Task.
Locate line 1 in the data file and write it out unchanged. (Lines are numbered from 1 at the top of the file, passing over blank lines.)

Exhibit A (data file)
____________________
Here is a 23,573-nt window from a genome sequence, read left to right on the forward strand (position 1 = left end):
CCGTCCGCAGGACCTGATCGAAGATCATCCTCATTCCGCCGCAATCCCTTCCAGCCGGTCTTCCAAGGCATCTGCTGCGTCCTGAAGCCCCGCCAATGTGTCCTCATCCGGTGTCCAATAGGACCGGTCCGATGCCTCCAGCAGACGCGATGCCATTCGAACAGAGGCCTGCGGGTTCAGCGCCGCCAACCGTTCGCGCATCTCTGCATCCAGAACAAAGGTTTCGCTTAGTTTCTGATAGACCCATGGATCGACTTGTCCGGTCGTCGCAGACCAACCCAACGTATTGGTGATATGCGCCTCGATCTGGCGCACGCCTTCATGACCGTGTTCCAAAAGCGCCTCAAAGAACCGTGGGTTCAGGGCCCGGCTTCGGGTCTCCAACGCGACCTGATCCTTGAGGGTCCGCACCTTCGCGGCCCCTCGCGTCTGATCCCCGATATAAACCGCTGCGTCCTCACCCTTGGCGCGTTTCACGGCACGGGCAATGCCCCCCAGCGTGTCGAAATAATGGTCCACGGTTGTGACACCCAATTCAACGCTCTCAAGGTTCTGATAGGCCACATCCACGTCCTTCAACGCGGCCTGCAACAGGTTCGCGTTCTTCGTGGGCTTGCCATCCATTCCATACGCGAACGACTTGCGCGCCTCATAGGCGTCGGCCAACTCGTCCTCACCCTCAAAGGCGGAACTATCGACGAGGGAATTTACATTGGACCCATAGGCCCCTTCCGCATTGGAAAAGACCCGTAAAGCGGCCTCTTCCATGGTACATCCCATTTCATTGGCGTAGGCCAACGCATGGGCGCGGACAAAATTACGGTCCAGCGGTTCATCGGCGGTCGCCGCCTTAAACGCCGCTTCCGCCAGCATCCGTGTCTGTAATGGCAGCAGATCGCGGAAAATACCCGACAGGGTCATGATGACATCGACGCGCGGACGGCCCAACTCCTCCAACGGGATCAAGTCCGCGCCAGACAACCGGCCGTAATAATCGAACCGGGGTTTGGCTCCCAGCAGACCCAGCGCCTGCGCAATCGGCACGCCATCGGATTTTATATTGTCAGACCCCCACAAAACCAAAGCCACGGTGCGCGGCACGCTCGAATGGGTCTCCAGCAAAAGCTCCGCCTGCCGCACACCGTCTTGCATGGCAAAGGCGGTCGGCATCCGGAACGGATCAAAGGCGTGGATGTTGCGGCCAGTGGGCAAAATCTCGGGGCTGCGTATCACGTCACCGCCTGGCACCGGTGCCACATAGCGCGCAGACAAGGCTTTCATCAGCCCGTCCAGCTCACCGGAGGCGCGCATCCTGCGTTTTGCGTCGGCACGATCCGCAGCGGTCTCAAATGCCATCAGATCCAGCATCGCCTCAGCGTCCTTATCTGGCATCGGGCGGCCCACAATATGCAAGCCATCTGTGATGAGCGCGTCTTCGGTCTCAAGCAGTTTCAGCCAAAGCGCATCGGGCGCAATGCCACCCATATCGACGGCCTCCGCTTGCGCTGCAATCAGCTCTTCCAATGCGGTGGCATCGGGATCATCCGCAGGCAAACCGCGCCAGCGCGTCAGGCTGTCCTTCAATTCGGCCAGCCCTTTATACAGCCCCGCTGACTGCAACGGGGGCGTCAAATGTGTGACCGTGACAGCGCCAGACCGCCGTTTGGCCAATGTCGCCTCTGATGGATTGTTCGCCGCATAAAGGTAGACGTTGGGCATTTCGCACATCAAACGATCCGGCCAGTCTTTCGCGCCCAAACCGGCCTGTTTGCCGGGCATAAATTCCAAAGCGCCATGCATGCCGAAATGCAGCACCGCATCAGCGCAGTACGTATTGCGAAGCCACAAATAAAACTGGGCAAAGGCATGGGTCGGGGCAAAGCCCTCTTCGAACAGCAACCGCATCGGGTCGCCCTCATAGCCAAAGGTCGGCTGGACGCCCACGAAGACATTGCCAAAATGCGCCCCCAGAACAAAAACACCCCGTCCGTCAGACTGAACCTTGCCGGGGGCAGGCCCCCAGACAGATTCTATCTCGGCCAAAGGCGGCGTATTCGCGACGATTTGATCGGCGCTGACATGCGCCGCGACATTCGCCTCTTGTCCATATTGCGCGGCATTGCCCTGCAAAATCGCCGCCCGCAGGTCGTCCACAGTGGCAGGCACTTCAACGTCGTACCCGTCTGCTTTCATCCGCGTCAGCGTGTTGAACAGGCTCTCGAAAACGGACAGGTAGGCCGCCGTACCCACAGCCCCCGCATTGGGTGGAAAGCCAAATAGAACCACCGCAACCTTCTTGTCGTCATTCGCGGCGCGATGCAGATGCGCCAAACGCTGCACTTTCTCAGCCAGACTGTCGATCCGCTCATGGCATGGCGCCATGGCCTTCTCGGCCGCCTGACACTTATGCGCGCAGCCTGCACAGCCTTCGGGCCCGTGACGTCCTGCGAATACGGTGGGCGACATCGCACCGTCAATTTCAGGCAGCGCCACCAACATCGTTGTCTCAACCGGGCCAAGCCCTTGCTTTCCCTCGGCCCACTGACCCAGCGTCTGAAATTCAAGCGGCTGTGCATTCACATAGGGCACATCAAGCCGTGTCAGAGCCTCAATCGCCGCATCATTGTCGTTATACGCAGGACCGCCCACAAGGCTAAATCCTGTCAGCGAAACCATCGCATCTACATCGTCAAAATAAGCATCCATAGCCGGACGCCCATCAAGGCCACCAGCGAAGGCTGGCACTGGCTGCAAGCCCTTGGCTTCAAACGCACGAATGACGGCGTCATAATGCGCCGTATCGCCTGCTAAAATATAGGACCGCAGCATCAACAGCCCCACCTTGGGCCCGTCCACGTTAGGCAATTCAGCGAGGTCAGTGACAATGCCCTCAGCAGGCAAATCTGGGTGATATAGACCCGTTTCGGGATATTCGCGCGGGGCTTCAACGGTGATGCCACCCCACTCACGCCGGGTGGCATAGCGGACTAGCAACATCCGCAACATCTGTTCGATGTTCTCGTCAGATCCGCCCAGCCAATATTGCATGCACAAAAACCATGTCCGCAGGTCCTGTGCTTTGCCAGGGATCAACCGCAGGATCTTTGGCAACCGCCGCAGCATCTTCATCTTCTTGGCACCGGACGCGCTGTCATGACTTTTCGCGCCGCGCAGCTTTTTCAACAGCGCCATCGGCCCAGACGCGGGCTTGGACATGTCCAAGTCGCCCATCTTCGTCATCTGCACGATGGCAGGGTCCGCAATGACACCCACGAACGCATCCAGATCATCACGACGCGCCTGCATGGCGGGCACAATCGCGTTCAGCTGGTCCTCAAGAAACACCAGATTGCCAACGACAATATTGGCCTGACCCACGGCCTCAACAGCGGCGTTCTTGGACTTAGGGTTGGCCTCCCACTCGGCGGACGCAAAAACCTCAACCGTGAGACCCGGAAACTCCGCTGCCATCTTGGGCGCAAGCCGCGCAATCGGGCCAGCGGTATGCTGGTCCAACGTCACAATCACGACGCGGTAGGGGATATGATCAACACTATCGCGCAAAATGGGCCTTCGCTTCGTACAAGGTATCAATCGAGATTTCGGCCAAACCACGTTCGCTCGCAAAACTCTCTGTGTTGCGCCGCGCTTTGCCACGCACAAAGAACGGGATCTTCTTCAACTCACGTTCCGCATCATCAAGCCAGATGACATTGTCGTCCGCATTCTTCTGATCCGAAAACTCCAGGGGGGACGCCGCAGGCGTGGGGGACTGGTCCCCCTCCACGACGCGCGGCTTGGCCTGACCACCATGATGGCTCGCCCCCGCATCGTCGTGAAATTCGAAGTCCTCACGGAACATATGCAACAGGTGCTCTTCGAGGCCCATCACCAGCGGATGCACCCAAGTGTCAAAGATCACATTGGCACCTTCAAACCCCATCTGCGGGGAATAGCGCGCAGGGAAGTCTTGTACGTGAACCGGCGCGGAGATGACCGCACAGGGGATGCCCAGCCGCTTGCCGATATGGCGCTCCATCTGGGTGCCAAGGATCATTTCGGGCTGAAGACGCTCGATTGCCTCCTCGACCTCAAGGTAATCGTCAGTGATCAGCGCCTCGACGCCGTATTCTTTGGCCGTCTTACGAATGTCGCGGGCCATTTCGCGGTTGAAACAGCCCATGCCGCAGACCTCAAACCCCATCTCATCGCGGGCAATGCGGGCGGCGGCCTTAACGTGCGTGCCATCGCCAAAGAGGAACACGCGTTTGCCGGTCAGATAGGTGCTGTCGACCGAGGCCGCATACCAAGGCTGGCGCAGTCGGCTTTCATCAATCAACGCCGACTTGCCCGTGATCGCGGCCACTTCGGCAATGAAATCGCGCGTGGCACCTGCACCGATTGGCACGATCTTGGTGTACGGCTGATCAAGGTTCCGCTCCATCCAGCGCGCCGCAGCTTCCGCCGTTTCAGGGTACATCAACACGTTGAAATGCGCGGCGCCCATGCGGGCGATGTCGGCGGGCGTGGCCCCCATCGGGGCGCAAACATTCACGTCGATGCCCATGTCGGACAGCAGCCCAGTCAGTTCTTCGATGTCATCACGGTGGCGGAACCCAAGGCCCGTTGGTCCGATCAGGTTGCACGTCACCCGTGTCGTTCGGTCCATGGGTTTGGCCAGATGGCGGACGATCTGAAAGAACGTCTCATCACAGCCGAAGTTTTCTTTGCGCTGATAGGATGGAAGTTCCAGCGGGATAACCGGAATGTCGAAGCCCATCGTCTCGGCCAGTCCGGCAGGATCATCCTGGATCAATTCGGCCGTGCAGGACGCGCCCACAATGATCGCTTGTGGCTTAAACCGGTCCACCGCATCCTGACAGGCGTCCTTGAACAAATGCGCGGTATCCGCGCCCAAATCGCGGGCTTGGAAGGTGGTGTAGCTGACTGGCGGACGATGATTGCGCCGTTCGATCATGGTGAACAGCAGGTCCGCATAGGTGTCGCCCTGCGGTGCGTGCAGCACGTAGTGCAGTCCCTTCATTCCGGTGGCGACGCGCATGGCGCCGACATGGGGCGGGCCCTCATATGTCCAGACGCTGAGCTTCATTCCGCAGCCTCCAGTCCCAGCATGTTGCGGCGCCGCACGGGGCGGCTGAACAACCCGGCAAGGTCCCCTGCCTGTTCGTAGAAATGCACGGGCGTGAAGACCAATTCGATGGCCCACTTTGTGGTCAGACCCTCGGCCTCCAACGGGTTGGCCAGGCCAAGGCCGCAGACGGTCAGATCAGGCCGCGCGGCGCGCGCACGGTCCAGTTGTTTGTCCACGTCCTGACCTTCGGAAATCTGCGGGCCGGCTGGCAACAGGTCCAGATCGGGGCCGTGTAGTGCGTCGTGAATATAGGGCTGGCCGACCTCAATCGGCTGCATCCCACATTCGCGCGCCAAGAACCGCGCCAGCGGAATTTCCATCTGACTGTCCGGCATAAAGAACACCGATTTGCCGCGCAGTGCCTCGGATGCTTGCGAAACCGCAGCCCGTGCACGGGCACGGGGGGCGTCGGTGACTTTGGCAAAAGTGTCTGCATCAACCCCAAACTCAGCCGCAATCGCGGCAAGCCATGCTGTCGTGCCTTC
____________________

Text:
Here is a 23,573-nt window from a genome sequence, read left to right on the forward strand (position 1 = left end):